The suction cup base was a disappointment. I could not get it to cling to the slick worktop of my toolbox most of the time. You must really press down on the sharpener and twist it to get it to stick, but it kept loosening repeatedly. However, you can still use the sharpener safely and effectively by employing the suction cup as a non-skid rubber base. Oh, and one of the carbide teeth loosened up after the first few uses, which is unacceptable. MSRP: $19.98.
A.G. Russell Knives Field Sharpener
The A.G. Russell Knives Field Sharpener is probably the most versatile of the test bunch of kitchen knife sharpeners. Not only does it sharpen kitchen knives but also pocket knives, hunting knives and tactical knives. Such value and versatility is a hard combo to top no matter how you slice it.
The Field Sharpener has a molded plastic base and hinged cover. You insert a pair of included 4-inch sharpening rods into two holes at a preset angle of 15 degrees. There’s a set of coarse diamond-grit rods to quickly repair a worn edge or rehab a damaged one. A set of medium-grit ceramic rods further sharpens and dials in edges to razor sharpness. The unit measures 5-by-2 inches and is compact enough for stowing in a toolbox, tacklebox, backpack or even a jacket pocket.
Place the sharpener on a flat work surface. Select the set of rods you wish to use and insert into the holes in the base. The flip-up cover secures the rods when they are tucked inside the base; when open, the cover forms a convenient guard to prevent the blade from coming down on your hand. Place one hand on the base to secure the sharpener. With your other hand, take the knife and move the blade down the rods, while pulling it across from tang to tip—two motions at once. Don’t use a lot of pressure; allow the weight of the blade to rest on the rods and move it down. Keep the blade positioned perpendicular to the tabletop surface; holding it straight up and down allows you to sharpen at the proper angle of 30 degrees inclusive.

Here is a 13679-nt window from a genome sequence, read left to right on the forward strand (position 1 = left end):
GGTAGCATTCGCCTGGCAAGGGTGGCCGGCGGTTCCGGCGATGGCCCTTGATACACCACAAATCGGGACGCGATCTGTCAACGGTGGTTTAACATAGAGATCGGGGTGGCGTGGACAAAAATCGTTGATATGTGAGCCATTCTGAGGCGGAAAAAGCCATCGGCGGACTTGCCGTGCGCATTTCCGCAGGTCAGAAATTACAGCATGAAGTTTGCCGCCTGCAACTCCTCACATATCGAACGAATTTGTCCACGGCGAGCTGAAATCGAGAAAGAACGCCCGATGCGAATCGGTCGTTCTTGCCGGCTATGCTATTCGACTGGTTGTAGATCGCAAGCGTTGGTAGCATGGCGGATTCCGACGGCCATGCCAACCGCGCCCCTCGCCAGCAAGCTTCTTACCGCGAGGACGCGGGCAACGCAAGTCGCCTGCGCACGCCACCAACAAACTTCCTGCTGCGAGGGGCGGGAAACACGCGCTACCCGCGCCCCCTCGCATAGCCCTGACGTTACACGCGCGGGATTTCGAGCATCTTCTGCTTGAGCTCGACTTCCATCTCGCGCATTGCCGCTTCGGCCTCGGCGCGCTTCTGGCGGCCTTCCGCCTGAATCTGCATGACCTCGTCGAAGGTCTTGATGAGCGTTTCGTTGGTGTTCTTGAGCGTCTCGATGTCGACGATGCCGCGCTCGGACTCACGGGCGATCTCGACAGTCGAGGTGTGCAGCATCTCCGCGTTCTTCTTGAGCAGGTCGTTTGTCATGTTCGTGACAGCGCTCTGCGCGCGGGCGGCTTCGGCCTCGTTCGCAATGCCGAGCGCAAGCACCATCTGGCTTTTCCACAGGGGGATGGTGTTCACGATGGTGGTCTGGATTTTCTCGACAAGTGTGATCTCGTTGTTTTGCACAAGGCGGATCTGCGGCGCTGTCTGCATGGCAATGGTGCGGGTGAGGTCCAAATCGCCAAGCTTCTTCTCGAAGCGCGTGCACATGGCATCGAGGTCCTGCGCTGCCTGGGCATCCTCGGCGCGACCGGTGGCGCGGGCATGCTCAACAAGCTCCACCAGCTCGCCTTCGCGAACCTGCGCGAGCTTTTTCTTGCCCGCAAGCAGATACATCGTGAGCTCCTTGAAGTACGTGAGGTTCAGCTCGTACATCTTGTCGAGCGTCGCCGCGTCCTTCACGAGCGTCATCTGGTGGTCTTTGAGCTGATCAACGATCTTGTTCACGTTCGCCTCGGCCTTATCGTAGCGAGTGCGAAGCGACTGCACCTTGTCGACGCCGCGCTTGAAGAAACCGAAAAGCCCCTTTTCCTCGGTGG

The Field Sharpener is very effective. If you’ve used Crock Sticks or a Spyderco Tri-Angle Sharpmaker, you will take to this one easily. It requires the same motions. Unlike the Sharpmaker or Crock Sticks, it’s portable enough to take on outdoor adventures. It’s great for camping, especially if you use a variety of knives.
Given the longer length of many kitchen knives and the 4-inch rods, you must pull the blade across the rods with a bit of expediency to be able to capture the entire blade length in one downward pass. Just be mindful that this technique is more pronounced with longer blades. With shorter blades you won’t notice it as much. The round profile means the contact area of the rod to the blade is smaller and more effective at removing steel. It’s easy to use and highly effective. MSRP: $39.95.
Work Sharp E5 Kitchen Knife Sharpener
The Work Sharp E5 Kitchen Knife Sharpener is a top-of-the-line powered kitchen knife sharpener, offering multiple modes, speeds, and the latest technology in providing consistent high-quality sharpening knife after knife. The E5 was designed from the ground up as a powered sharpener that can sit on a counter full time, blending in with other appliances with a minimal footprint. Like Work Sharp’s other powered knife sharpeners, the E5 uses flexible, long-wearing abrasive belts to create an ultra-durable convex edge.
Place the blade inside each slot and the abrasives do the work. Select from one of three sharpening modes via the one-touch programming feature. The Shape mode—three rapid clicks on the power button—starts at a high speed for fast cutting and repair of worn edges, then drops down to the Refine mode—one click—at low speed for the final touch up. The Sharpen mode—two rapid clicks—runs the belt at medium speed for routine edge maintenance, followed by the Refine mode for fast touch-ups.